To get a sense of what happens in practice, consider the following chart of Swedish interest rates. The plot shows the policy rate (labeled “repo rate,” in black), the two-year Swedish government bond rate (in red), and the two-year mortgage bond yield (in blue). As the policy rate goes down, the sovereign and mortgage yields go down with it. It certainly seems that when policymakers change their interest rate target, it moves the entire constellation of interest rates. And, zero does not seem to be any impediment. At least, not yet.
Interest rates in Sweden (monthly), 2000-2016
To understand how this works, and why other market rates follow policy rates below zero, we need to think about the decisions of a bank and an investor. Given an additional deposit, a bank has several options. It can: (1) deposit the funds in its reserve account at the central bank and receive the rate paid on excess reserves; (2) purchase a government security; or (3) purchase a risky security (or make a risky loan). Focusing on the first two, which are both free of default risk, the bank’s arbitrage activity will drive short-term government bond rates down in line with reductions in the interest rate on excess reserves (see the left-hand side of the diagram below). As the chart for Sweden shows, risky rates that earn a spread over the benchmark sovereign usually will follow.
Decision Trees for a Commercial Bank and for an Investor Receiving an Additional Dollar to Invest
Because investors also hold government bonds, their decisions are important as well. Not having access to the central bank, an investor who receives an extra dollar can: (1) purchase a government security; (2) make a deposit in a bank; or (3) hold physical currency (see the right-hand side of the figure above). The implication is that, as the sovereign interest rate rises or falls, the bank deposit rate should follow. When interest rates are positive, this is what happens (eventually).
But here we have the first complication created by negative policy rates: banks are reluctant to reduce their deposit rates below zero. If you ask bankers why they resist passing negative interest rates on to their depositors, they usually express concern about losing customers to competitors. Yet, as far as we can tell, no one has ever shown even the slightest resistance to paying negative real interest rates. We suspect there is a first-mover problem with passing on negative nominal rates. Once everyone does it, the taboo is gone.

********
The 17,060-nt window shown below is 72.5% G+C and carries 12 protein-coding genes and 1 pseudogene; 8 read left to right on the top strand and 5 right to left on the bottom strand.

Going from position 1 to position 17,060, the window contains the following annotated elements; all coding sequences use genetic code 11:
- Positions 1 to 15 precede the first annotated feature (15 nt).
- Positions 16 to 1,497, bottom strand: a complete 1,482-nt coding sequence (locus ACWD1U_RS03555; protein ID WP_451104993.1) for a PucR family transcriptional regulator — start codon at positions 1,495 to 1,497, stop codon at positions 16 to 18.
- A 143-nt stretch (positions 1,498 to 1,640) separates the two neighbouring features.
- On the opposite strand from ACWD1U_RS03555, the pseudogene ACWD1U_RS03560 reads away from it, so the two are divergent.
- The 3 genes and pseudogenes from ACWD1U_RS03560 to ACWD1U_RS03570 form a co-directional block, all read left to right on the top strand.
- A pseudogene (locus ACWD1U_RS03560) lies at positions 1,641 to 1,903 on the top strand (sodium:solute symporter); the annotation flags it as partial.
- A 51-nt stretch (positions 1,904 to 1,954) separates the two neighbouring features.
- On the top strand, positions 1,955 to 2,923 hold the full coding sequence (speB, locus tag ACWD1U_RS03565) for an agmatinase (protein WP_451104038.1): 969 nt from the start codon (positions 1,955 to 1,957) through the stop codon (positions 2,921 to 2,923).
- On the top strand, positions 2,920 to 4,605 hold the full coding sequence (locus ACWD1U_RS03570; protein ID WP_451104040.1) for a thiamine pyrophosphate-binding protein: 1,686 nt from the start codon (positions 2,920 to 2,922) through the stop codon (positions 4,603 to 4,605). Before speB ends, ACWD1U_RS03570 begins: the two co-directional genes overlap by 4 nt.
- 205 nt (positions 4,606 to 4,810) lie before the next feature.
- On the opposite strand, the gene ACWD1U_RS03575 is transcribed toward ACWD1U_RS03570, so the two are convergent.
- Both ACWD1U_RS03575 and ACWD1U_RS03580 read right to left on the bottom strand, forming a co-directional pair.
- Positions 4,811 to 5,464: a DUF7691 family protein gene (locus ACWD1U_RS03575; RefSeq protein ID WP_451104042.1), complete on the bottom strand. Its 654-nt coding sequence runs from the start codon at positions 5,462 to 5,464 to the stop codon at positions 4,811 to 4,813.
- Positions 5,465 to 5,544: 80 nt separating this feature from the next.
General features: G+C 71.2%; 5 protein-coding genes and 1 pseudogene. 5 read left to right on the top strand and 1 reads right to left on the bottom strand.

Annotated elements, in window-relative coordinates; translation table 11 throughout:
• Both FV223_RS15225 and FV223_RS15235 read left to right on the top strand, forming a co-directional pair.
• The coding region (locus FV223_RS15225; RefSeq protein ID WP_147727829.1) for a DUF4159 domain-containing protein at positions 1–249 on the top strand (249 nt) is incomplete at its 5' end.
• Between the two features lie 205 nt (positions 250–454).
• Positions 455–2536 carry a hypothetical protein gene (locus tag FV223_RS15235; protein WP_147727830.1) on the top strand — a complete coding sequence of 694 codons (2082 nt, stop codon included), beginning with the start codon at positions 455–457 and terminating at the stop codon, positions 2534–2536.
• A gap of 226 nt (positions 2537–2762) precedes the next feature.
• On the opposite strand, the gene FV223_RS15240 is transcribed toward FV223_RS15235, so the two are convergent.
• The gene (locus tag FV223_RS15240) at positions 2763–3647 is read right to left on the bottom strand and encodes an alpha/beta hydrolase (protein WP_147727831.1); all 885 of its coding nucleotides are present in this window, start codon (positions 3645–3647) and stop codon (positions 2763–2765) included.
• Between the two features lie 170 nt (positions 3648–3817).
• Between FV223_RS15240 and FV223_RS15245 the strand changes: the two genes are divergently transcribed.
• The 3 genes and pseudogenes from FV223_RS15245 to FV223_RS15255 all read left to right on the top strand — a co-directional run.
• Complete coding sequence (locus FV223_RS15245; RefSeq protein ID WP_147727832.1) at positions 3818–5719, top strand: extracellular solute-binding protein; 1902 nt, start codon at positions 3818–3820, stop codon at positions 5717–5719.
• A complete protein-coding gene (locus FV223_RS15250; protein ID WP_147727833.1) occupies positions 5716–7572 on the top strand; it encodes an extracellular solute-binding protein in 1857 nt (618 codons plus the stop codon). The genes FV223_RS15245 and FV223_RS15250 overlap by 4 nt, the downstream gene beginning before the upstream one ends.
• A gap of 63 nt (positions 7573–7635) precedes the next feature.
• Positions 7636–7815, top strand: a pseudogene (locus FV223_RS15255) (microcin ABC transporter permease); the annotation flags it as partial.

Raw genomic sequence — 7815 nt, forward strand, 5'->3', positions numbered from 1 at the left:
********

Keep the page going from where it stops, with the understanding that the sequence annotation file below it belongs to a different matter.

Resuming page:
You might also hear the claim that bank IT systems can’t handle negative deposit rates, but this is doubtful. First, they can clearly handle negative rates on assets. It is not a big leap to managing negative rates on liabilities. And, if there’s a fixed cost of changing software, banks would make the change if negative rates become a normal part of the monetary policy toolkit.
So, it looks to us as if cutting the policy rate to current negative levels can work just like cutting the rate when it is positive. There is, however, another potential obstacle. This one is associated with the introduction of quantitative easing before cutting rates below zero. To put it bluntly, after a central bank forces banks to hold massive excess reserves, how can it then tax those same excess reserves by setting a negative deposit rate?